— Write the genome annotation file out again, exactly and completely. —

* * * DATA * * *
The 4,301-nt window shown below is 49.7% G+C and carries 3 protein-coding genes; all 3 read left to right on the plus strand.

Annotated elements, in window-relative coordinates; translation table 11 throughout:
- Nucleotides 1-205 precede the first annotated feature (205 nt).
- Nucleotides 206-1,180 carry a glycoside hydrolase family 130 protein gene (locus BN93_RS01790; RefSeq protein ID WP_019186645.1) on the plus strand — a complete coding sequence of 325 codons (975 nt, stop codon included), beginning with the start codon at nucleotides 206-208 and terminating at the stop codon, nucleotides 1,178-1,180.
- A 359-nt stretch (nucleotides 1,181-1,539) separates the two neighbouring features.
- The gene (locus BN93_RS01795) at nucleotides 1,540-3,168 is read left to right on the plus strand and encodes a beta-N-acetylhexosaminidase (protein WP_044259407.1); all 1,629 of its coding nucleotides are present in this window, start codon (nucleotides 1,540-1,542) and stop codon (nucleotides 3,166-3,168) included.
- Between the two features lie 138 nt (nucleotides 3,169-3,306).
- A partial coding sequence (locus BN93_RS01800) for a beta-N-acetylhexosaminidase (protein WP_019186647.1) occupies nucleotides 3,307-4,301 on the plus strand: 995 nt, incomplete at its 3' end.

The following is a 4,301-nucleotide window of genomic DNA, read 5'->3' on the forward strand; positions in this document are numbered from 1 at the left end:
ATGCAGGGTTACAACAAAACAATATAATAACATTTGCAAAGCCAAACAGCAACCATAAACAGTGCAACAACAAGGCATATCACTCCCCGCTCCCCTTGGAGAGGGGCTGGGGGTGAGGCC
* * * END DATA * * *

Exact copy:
The 4,301-nt window shown below is 49.7% G+C and carries 3 protein-coding genes; all 3 read left to right on the plus strand.

Annotated elements, in window-relative coordinates; translation table 11 throughout:
- Nucleotides 1-205 precede the first annotated feature (205 nt).
- Nucleotides 206-1,180 carry a glycoside hydrolase family 130 protein gene (locus BN93_RS01790; RefSeq protein ID WP_019186645.1) on the plus strand — a complete coding sequence of 325 codons (975 nt, stop codon included), beginning with the start codon at nucleotides 206-208 and terminating at the stop codon, nucleotides 1,178-1,180.
- A 359-nt stretch (nucleotides 1,181-1,539) separates the two neighbouring features.
- The gene (locus BN93_RS01795) at nucleotides 1,540-3,168 is read left to right on the plus strand and encodes a beta-N-acetylhexosaminidase (protein WP_044259407.1); all 1,629 of its coding nucleotides are present in this window, start codon (nucleotides 1,540-1,542) and stop codon (nucleotides 3,166-3,168) included.
- Between the two features lie 138 nt (nucleotides 3,169-3,306).
- A partial coding sequence (locus BN93_RS01800) for a beta-N-acetylhexosaminidase (protein WP_019186647.1) occupies nucleotides 3,307-4,301 on the plus strand: 995 nt, incomplete at its 3' end.

The following is a 4,301-nucleotide window of genomic DNA, read 5'->3' on the forward strand; positions in this document are numbered from 1 at the left end:
ATGCAGGGTTACAACAAAACAATATAATAACATTTGCAAAGCCAAACAGCAACCATAAACAGTGCAACAACAAGGCATATCACTCCCCGCTCCCCTTGGAGAGGGGCTGGGGGTGAGGCC